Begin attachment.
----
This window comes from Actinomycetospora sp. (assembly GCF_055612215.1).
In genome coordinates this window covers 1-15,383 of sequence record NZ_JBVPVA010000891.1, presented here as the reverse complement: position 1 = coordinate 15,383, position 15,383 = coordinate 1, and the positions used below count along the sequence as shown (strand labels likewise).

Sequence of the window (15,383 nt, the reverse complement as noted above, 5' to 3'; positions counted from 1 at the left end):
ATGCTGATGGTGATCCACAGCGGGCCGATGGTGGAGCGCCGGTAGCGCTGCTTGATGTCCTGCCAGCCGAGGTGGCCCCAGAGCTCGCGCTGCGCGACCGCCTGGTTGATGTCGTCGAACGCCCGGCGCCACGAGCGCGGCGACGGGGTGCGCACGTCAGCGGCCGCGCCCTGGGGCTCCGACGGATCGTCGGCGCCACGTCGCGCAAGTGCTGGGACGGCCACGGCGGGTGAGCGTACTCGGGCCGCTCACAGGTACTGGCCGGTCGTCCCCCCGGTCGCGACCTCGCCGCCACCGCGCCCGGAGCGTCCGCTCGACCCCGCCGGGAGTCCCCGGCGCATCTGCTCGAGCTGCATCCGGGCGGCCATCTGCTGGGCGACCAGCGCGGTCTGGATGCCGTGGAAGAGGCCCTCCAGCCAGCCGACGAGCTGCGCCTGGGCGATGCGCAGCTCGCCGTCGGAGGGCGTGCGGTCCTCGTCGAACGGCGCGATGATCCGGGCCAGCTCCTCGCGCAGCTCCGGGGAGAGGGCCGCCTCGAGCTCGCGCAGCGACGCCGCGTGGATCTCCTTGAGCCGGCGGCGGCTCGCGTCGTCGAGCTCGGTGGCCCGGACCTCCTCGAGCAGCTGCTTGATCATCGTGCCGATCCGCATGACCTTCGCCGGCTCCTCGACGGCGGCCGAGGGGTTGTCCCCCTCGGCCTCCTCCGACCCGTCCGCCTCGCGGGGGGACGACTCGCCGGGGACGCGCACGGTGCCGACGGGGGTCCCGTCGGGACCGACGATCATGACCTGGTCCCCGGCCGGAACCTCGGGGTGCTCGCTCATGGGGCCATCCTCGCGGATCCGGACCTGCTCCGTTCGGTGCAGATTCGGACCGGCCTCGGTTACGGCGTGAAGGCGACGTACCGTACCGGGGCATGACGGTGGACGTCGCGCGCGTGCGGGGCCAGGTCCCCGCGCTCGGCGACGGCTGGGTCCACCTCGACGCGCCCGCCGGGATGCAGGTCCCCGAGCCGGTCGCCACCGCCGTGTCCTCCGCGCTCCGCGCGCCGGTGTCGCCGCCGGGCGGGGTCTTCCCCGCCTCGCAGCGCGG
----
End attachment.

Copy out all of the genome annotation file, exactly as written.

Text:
This window comes from Actinomycetospora sp. (assembly GCF_055612215.1).
In genome coordinates this window covers 1-15,383 of sequence record NZ_JBVPVA010000891.1, presented here as the reverse complement: position 1 = coordinate 15,383, position 15,383 = coordinate 1, and the positions used below count along the sequence as shown (strand labels likewise).

Sequence of the window (15,383 nt, the reverse complement as noted above, 5' to 3'; positions counted from 1 at the left end):
ATGCTGATGGTGATCCACAGCGGGCCGATGGTGGAGCGCCGGTAGCGCTGCTTGATGTCCTGCCAGCCGAGGTGGCCCCAGAGCTCGCGCTGCGCGACCGCCTGGTTGATGTCGTCGAACGCCCGGCGCCACGAGCGCGGCGACGGGGTGCGCACGTCAGCGGCCGCGCCCTGGGGCTCCGACGGATCGTCGGCGCCACGTCGCGCAAGTGCTGGGACGGCCACGGCGGGTGAGCGTACTCGGGCCGCTCACAGGTACTGGCCGGTCGTCCCCCCGGTCGCGACCTCGCCGCCACCGCGCCCGGAGCGTCCGCTCGACCCCGCCGGGAGTCCCCGGCGCATCTGCTCGAGCTGCATCCGGGCGGCCATCTGCTGGGCGACCAGCGCGGTCTGGATGCCGTGGAAGAGGCCCTCCAGCCAGCCGACGAGCTGCGCCTGGGCGATGCGCAGCTCGCCGTCGGAGGGCGTGCGGTCCTCGTCGAACGGCGCGATGATCCGGGCCAGCTCCTCGCGCAGCTCCGGGGAGAGGGCCGCCTCGAGCTCGCGCAGCGACGCCGCGTGGATCTCCTTGAGCCGGCGGCGGCTCGCGTCGTCGAGCTCGGTGGCCCGGACCTCCTCGAGCAGCTGCTTGATCATCGTGCCGATCCGCATGACCTTCGCCGGCTCCTCGACGGCGGCCGAGGGGTTGTCCCCCTCGGCCTCCTCCGACCCGTCCGCCTCGCGGGGGGACGACTCGCCGGGGACGCGCACGGTGCCGACGGGGGTCCCGTCGGGACCGACGATCATGACCTGGTCCCCGGCCGGAACCTCGGGGTGCTCGCTCATGGGGCCATCCTCGCGGATCCGGACCTGCTCCGTTCGGTGCAGATTCGGACCGGCCTCGGTTACGGCGTGAAGGCGACGTACCGTACCGGGGCATGACGGTGGACGTCGCGCGCGTGCGGGGCCAGGTCCCCGCGCTCGGCGACGGCTGGGTCCACCTCGACGCGCCCGCCGGGATGCAGGTCCCCGAGCCGGTCGCCACCGCCGTGTCCTCCGCGCTCCGCGCGCCGGTGTCGCCGCCGGGCGGGGTCTTCCCCGCCTCGCAGCGCGG